When Joseph Nderitu, the former Head of RAFM at Vodacom Tanzania, decided to publish his prison journal (see parts one and two) it was inevitable that he would have to endure some skepticism, if not from people challenging him to his face, then from people voicing their doubts behind his back. Joseph is an innocent man but he was held in prison, and denied bail, on the orders of the Tanzania Communications Regulatory Authority (TCRA) and Tanzania’s Director of Public Prosecutions. Detaining and punishing an innocent man, against whom you have no evidence whatsoever, is sufficient to conclude that both of these bodies are fundamentally corrupt.
Joseph insists he never broke the law, and I believe him, not least because I know his character. However, it is natural that many will assume there must be some evidence of wrongdoing when a telecoms regulator claims that a telco employee has engaged in fraud. The typical fraud manager has even more reason to be skeptical. They have the training and experience to appreciate why they should never rely on assumptions of innocence, but they should also be wary of making assumptions in the contrary direction, especially where the reputation of a fellow professional is at stake. The Tanzanian regulator mistreats telcos with a regularity that is hard to explain, unless we assume their prime motive is making money. How else should we explain why every case they fight always involves imprisoning individual employees, and is never limited to the corporate entity, which cannot be put behind bars? It is the companies that are expected to pay the fines, and when the Tanzanian government has received their money they will release the employees and allow them to return to their old jobs. That the Tanzanian regulator has made a habit of claiming to have discovered serious crimes, and pretends to know which individuals are to blame, but never finds itself needing to present evidence in court, is a good reason to keep an open mind before we rush to judge a peer. But I would agree that it is right to ask questions whilst listening to the defense offered by the accused. That is why I believe it was in Joseph’s interest to come on RAG Television to speak plainly about the facts of his case, and to answer my questions about what happened.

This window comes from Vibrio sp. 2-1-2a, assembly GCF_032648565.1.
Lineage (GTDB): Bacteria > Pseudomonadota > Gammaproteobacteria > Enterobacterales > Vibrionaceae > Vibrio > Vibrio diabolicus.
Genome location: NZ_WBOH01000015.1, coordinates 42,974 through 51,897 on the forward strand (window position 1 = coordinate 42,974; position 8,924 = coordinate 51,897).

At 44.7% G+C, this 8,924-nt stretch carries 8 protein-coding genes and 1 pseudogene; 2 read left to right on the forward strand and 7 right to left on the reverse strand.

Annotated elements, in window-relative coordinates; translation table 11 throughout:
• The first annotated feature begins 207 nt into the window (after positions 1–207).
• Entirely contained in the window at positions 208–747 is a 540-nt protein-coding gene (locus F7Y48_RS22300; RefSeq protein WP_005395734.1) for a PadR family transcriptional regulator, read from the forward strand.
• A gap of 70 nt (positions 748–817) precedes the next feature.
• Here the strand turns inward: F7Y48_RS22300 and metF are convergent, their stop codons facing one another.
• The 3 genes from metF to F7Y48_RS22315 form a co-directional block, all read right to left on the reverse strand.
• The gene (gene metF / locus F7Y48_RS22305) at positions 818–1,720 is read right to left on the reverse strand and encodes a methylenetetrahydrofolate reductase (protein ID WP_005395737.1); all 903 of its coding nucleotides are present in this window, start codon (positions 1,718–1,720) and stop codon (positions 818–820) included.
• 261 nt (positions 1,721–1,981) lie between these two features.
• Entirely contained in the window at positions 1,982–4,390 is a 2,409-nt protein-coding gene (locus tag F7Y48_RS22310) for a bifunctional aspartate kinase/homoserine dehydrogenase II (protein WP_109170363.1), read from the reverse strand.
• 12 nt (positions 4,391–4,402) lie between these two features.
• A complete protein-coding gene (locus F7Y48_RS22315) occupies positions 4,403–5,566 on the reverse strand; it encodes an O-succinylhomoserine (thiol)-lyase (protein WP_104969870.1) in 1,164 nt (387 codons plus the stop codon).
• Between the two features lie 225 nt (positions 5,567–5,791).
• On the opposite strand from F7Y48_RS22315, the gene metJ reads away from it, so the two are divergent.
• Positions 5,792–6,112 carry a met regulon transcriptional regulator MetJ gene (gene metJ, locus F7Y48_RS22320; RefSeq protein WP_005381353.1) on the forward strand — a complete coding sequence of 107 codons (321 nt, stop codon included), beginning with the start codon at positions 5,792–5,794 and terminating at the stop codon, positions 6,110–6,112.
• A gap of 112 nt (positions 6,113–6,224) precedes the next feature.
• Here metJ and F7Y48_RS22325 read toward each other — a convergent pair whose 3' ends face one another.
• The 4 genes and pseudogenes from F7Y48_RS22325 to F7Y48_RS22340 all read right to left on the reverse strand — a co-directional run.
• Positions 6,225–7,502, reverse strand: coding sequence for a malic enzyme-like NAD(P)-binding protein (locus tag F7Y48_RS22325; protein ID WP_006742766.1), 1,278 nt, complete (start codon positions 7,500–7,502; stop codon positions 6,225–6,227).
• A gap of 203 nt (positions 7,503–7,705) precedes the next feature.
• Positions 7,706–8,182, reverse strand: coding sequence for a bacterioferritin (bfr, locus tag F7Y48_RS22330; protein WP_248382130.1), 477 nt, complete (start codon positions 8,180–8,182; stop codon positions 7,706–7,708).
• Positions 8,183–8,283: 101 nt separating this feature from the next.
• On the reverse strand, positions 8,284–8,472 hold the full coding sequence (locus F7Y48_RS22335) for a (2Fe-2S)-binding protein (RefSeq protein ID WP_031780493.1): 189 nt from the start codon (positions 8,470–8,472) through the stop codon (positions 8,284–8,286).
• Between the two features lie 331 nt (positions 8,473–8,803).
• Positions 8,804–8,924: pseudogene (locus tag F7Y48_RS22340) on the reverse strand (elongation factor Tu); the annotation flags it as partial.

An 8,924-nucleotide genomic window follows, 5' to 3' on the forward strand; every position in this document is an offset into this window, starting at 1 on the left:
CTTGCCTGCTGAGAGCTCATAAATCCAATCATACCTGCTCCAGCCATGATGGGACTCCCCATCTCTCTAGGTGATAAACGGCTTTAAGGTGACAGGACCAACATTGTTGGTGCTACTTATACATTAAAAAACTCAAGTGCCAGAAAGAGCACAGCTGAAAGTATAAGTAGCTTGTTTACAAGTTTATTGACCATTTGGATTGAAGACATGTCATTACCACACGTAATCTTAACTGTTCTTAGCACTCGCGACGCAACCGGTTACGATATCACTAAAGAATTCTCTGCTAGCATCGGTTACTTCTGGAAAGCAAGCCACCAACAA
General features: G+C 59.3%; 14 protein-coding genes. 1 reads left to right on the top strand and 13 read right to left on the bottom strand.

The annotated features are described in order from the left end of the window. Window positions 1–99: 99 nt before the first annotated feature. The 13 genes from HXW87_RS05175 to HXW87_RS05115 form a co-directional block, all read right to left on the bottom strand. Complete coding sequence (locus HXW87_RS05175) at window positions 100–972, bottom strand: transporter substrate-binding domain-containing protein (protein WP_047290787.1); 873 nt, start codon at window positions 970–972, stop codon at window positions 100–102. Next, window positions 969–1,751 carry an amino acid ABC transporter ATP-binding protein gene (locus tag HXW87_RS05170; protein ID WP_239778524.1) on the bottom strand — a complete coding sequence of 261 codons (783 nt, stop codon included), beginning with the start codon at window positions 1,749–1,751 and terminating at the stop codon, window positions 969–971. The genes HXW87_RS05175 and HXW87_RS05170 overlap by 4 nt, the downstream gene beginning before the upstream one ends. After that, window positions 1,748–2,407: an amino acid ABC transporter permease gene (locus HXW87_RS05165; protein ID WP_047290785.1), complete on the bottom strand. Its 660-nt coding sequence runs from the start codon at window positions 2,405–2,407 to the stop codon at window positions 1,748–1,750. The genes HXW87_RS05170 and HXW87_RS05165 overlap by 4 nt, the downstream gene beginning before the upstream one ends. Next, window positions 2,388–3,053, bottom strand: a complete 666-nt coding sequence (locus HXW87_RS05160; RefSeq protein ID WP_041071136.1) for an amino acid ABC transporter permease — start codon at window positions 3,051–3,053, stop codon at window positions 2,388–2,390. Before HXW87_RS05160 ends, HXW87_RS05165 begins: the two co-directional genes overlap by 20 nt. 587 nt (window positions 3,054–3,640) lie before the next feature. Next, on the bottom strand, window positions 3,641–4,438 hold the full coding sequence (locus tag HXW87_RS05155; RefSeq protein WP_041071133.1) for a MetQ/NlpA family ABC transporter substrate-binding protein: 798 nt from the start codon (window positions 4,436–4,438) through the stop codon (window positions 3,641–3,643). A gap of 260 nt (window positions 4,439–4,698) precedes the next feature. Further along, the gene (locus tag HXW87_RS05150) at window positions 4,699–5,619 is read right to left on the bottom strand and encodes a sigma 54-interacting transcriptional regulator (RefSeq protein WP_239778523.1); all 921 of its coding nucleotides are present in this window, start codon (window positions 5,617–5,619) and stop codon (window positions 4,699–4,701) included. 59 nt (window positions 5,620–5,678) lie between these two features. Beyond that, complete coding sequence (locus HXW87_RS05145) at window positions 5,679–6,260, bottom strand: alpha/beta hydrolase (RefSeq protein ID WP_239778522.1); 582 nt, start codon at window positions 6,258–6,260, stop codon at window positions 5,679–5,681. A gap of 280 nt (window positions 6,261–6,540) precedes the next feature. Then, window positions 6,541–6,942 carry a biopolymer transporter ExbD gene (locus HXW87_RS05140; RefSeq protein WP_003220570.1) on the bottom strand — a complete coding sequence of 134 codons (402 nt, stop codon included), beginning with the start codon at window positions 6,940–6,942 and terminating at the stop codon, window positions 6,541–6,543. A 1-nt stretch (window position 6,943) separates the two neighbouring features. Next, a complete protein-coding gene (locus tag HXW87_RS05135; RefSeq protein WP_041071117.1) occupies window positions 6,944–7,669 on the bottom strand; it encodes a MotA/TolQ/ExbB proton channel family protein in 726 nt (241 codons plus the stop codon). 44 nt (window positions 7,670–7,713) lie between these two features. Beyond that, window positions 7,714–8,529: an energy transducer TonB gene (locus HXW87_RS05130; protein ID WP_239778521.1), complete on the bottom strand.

If you had questions for Joseph, then you could have asked them too; I read out as many questions from viewers as the time permitted, but most of the messages received during the show were expressions of support for Joseph. Despite this, I believe I asked tougher questions than many fellow professionals would choose to pose in public. And because of the way Joseph responded, with answers that were clear, relaxed and brimming with detail, I believe this interview should exonerate Joseph in the court of public opinion. The result is that nobody should allow themselves to be swayed by the corruption of Tanzania’s regulator when deciding whether Joseph is fit to manage fraud and other risks on behalf of a communications provider. Watch the interview, and see for yourself.
Nobody would relish the task of following Joseph recounting his miscarriage of justice. Ray Green, however, is as dependable a telecoms risk professional as you are ever likely to meet. It is not hard to understand why he has so many stories to tell and insights to share; he has worked as an investigator in various countries, he started managing fraud and police liaison for Vodafone at a time when few people had heard of mobile phones, and he continues to be a respected contributor to the fight against crime whilst serving as a Director of Focus Data. Having Ray on the show served as a useful counterpoint. Ray explained why we need to be determined and thorough when chasing down criminals whilst always seeking to draw robust conclusions from real data. The truth can sometimes be found by looking at the same data a different way, and Ray gave us the examples to prove it. He also expressed some dissatisfaction with the limited extent to which telcos exchange intelligence, though I would not be surprised if he was working on ways to change that, and perhaps he will talk more about that during a future show.
Co-host Lee Scargall and I also found time to discuss the FCC taking action against US telcos that have abused the Lifeline program to subsidize subscribers on low incomes, the difficulty of continuing to manage risk whilst staff work from home, and international measures of perceived corruption. That is a lot of content to cover in one show, but delivering it online means we saved you the time that would otherwise need to be spent on traveling to a conference! Watch episode 3 of the first season of RAG Television below and check the schedule for future episodes here.